Platform Cooperativism Resource Library


Over the last two years, a growing number in America have concluded that the United States has a monopoly problem. The Obama Administration’s Council of Economic Advisers linked rising market power with inequality and other ills, top Senators have called for reinvigorating competition policy, and the Democratic Party has identified antitrust enforcement as a key pillar of its economic agenda. This recognition is important because seeing and understanding the problem is the first step to addressing it. In some ways the renewed attention in the USA echoes conversations in Europe, where the antitrust community is debating whether and to what degree competition law should embody values of fairness.

In the USA, the discussion has been largely driven by the work of a small group of scholars, journalists, lawyers, and organisers. It was their research and writings that sounded the first alarms about the extreme and growing concentration in most sectors of the American economy, and first called into question the philosophy of competition policy and antitrust that has prevailed in America for the last 35 years. Sometimes called the ‘New Brandeis School,’ this group signals a break with the Chicago School, whose ideas set antitrust on a radically new course starting in the 1970s and 1980s and continue to underpin competition policy in the USA today.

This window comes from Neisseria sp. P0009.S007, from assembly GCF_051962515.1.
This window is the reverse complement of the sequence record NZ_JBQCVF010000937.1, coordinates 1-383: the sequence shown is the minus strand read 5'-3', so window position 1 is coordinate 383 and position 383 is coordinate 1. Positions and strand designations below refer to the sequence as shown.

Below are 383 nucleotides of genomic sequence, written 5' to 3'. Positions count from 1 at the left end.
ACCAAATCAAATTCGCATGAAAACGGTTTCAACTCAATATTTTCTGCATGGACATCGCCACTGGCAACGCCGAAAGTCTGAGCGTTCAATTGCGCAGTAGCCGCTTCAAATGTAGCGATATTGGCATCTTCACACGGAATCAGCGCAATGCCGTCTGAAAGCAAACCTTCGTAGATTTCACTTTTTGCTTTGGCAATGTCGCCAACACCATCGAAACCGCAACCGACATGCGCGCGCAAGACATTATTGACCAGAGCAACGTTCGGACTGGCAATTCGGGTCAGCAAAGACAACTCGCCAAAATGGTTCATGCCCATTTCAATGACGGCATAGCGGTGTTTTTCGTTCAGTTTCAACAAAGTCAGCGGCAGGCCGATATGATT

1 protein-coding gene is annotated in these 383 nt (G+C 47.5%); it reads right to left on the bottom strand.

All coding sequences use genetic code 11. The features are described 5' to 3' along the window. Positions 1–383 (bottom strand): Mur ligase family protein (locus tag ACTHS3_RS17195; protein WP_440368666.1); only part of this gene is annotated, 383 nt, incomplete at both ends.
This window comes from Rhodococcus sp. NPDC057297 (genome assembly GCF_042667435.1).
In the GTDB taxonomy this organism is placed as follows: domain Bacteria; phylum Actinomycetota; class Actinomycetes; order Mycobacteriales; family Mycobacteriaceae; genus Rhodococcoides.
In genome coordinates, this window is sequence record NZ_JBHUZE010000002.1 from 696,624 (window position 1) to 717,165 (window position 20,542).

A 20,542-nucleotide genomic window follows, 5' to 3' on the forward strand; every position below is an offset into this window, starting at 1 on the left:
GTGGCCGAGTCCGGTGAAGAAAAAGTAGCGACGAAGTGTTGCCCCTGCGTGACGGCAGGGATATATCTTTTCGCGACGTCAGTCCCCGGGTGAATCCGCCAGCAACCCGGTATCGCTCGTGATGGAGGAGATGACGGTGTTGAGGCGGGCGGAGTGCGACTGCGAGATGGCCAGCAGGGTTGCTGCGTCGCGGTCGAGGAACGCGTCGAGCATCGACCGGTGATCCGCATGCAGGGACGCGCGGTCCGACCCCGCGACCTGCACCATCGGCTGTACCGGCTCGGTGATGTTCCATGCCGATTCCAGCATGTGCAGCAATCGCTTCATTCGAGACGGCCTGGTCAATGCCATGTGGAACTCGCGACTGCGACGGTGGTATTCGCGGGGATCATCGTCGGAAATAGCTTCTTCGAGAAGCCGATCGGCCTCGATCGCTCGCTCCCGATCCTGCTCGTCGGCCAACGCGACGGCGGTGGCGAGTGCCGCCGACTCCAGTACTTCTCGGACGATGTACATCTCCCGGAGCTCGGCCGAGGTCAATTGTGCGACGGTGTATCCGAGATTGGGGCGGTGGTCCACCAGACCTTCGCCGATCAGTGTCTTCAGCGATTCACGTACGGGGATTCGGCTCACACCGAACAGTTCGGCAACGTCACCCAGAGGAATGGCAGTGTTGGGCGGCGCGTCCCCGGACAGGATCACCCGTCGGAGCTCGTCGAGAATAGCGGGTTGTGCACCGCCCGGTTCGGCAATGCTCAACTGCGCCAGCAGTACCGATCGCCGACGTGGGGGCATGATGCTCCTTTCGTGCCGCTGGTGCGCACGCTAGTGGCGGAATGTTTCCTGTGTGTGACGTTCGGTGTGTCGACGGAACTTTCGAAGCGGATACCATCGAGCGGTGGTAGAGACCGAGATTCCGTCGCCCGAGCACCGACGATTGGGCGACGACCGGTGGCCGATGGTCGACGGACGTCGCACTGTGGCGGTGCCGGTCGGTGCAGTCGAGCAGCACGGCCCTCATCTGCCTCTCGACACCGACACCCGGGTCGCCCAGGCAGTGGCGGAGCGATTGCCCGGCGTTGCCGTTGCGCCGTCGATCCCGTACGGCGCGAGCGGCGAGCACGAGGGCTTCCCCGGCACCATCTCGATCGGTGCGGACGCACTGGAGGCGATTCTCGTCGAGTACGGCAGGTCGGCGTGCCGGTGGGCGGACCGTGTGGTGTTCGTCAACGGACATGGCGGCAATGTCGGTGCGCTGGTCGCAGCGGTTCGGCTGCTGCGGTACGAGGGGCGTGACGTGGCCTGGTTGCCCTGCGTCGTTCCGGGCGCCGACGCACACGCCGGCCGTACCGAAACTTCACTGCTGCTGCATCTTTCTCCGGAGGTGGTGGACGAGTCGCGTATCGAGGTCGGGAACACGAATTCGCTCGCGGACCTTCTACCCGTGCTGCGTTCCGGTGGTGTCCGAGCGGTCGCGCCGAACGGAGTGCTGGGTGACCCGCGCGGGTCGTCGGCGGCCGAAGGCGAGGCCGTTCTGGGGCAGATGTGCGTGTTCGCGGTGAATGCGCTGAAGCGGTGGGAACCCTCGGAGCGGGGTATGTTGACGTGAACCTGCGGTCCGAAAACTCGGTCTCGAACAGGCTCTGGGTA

As the name suggests, this new movement traces its intellectual roots to Justice Louis Brandeis, who served on the Supreme Court between 1916 and 1939. Brandeis was a strong proponent of America’s Madisonian traditions— which aim at a democratic distribution of power and opportunity in the political economy. Early in the twentieth century, Brandeis successfully updated America’s antimonopoly regime, along Madisonian lines, for the industrial era, and his philosophy held sway well into the 1970s. As the ‘New Brandeis School’ gains prominence—even prompting two floor speeches by Senator Orrin Hatch (a Republican from Utah)—it’s worth understanding what this vision of antimonopoly does and does not represent. Below is an attempt to sketch out some of the core tenets of this school.

Added May 7, 2020